South Korea's tourism and retail industries have long been dependent on China's big spenders traveling to the country in tour groups.
So when the Chinese government lifted a travel ban on group tours for its nationals in August, expectations were high about a possible surge in Chinese travelers, the biggest spenders among visitors here, after years of pandemic disruptions.
After three months, there is little sign of the so-called “Chinese spending boom.”
Experts say that over the past years, Chinese people have embraced more diverse travel and spending patterns, urging Korean retailers to reshape their business strategies and ultimately reduce their dependence on Chinese travelers.
"Following the end of the COVID-19 era, Chinese travelers are showing a preference for taking individual trips that focus on experiencing Korean culture, such as by visiting local restaurants and traveling the countryside, instead of touring famous shopping districts and sightseeing sites," said Kim Mi-jeong, a researcher at Korea Small Business Institute, in her recent report.
Such change in traveling trends is mainly due to the Chinese "MZ generation," or millennials and Generation Z born between the early 1980s to early 2010s, who make up the majority of Chinese travelers visiting Korea, according to Kim.
According to Korea Tourism Organization's Data Lab, out of some 1.05 million Chinese tourists who visited Korea from January to August this year, people in their 20s and 30s made up almost 60 percent.
"There is a rise in trend to take so-called pilgrimage trips, or trips that allow one to check out one's favorite stars or dramas. Along with increase in popularity for K-culture, young Chinese individuals are progressively traveling with clear motives and interests," said Lee Hoon, the head of the graduate school of international tourism at Hanyang University.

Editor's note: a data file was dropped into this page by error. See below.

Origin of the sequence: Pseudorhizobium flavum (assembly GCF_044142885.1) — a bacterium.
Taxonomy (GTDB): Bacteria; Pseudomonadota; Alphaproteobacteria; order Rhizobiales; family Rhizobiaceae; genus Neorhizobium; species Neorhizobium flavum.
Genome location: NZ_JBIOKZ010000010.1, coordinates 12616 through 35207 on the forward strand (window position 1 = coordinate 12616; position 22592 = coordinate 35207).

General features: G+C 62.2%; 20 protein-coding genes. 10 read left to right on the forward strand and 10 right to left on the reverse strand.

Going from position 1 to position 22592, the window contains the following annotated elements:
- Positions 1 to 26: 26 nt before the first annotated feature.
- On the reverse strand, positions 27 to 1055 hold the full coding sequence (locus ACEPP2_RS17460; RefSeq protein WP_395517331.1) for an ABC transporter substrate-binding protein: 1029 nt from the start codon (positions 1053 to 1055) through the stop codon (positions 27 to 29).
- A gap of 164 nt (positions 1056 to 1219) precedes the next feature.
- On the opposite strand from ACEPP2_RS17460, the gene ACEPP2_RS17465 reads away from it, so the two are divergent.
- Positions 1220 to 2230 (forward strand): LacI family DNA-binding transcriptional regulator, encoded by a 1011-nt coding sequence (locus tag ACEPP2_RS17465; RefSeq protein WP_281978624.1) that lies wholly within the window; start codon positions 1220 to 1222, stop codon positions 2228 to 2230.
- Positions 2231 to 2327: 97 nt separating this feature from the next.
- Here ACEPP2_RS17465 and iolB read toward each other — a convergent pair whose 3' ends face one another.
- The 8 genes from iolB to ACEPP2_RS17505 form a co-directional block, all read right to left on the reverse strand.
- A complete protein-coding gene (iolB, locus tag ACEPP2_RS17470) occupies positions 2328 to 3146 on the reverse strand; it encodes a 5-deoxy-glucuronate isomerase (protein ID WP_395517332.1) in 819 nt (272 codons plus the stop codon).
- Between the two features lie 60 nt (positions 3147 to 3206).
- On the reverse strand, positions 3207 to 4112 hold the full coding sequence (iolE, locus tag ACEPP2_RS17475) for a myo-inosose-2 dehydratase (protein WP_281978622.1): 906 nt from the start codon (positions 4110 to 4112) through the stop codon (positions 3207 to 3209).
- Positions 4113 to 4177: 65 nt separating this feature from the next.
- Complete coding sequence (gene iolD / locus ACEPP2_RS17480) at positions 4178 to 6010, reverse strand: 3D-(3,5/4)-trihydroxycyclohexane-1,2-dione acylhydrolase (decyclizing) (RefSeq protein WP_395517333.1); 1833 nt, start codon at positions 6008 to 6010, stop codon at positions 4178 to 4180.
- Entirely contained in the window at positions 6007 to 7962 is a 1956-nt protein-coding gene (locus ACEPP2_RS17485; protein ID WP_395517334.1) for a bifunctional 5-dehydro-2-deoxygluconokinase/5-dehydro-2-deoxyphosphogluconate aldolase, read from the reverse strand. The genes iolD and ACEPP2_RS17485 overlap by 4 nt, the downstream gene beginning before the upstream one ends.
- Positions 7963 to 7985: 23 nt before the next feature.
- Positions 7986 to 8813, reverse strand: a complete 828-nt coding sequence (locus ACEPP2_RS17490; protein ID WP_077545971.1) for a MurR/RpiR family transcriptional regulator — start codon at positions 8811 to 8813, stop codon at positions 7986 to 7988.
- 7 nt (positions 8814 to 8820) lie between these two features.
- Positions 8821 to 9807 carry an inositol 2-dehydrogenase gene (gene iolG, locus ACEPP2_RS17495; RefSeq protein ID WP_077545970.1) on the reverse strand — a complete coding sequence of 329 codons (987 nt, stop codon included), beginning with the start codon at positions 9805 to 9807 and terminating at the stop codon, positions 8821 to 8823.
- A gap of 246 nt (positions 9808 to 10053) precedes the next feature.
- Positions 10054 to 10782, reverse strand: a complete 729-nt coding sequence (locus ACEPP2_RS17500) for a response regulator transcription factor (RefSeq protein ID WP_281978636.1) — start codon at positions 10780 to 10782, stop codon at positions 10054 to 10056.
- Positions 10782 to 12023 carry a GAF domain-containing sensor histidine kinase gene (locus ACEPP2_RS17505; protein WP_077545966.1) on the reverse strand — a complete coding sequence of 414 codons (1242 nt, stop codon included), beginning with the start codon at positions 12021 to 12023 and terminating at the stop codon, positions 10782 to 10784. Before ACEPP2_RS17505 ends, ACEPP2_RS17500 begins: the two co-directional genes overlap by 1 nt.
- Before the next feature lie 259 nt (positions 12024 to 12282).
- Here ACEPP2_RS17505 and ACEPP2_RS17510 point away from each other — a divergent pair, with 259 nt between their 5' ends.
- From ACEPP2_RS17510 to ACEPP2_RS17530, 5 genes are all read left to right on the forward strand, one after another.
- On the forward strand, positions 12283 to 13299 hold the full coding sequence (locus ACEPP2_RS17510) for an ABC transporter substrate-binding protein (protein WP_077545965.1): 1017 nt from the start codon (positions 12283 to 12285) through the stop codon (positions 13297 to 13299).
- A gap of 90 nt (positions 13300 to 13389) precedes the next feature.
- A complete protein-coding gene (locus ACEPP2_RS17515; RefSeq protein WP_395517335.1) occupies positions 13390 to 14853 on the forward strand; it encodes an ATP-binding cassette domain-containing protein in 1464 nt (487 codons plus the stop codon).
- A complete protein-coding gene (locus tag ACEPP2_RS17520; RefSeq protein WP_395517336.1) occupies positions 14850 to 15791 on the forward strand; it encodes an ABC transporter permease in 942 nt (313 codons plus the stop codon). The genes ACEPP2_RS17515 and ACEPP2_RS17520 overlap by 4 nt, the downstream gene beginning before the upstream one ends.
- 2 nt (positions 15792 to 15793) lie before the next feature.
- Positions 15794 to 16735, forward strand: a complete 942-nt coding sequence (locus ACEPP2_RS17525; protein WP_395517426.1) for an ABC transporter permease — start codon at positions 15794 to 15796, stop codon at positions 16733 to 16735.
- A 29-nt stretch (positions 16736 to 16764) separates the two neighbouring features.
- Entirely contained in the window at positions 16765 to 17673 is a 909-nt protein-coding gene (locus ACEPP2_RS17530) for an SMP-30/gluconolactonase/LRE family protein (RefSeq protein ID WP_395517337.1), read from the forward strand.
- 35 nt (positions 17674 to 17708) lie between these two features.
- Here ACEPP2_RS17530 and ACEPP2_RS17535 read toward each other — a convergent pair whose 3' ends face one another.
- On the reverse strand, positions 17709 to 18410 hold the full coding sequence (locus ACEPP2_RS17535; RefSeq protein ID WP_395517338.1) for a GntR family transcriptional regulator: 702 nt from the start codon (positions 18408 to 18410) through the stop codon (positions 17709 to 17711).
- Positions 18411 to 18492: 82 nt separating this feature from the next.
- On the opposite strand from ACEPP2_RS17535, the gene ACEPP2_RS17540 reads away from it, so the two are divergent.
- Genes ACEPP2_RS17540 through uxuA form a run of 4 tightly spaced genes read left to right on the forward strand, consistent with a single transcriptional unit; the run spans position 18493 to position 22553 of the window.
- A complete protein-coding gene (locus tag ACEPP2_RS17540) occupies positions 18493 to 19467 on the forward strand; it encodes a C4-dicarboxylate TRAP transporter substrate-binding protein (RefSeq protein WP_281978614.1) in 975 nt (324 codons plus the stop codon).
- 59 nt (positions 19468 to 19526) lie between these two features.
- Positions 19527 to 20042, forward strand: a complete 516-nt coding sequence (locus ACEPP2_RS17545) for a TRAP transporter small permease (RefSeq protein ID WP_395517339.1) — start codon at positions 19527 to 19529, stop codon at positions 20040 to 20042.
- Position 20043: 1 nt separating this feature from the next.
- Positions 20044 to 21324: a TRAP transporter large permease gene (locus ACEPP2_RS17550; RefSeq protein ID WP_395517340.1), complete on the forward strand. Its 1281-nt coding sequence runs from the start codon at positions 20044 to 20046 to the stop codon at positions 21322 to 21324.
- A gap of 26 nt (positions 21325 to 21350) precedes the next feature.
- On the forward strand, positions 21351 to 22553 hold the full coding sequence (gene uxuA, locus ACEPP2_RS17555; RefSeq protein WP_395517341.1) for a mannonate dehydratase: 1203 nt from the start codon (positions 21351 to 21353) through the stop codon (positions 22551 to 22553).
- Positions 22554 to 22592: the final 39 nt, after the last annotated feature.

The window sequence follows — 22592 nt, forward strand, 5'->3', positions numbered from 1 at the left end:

"Also, individual travelers have continuously been increasing in numbers since the implementation of ‘han han ryeong,’ a Chinese ban on Korean goods. A drop in Chinese group travelers amid a slowdown in the Chinese economy, and a slowed recovery in the air routes connecting China and Korea, which means higher ticket prices, also played a role.”
Such a shift in tourism trends has left Korean businesses who previously capitalized on Chinese group travelers' spending binge flailing.
In particular, the performance of Korean duty-free and cosmetics industries, which relied heavily on business from Chinese tour groups, dwindled during the third quarter.
Hotel Shilla's operating profit in the third quarter of this year logged 7.7 billion won ($5.9 million), a 71 percent plunge from the same period last year.
While the company's hotel sector posted an operating profit of 24 billion won, the company's duty-free sector posted an operating loss of 16.3 billion won, driving down the company's overall performance.
Some 80 percent of sales in the Korean duty-free industry are made by foreigners, according to an industry official.
"It is not an overstatement to say that some 90 percent of these sales are made by Chinese travelers making outbound trips to Korea. One of the tourist demographics with the highest expenditure rate is Chinese group travelers led by 'daigong,'" said the official on condition of anonymity. Daigong in Korean refers to individuals who bulk purchase Korean goods to sell them back in China.
Korean beauty companies, whose sales also depend largely on Chinese consumers and travelers looking to buy K-beauty products, posted spluttering results, as well.
During the third quarter, Korean beauty giant Amorepacific posted an 8.2 percent on-year drop in operating profits to 17.3 billion won, while its crosstown rival, LG Household & Health Care, reported a whopping 32.4 percent on-year decrease in operating profits to 128.5 billion won.
Experts say it is necessary for Korean beauty and duty-free businesses to lessen its dependence on Chinese consumers.
"The industry environment is changing. Especially for the beauty business, Chinese consumers no longer find K-beauty products as attractive as before," said Kim Joo-deok, a professor of the beauty industry department at Sungshin Women’s University.
China's own beauty products have become a lot cheaper and the quality of Chinese make-up products have risen more than ever, Kim said. Nationalist consumption is also gaining traction among Chinese consumers in the aftermath of the ban on Korean goods, he added.
"Rather than being swayed by Chinese consumers' actions, Korean companies will need to diversify its targets to other countries such as the US, Europe and Japan," he said.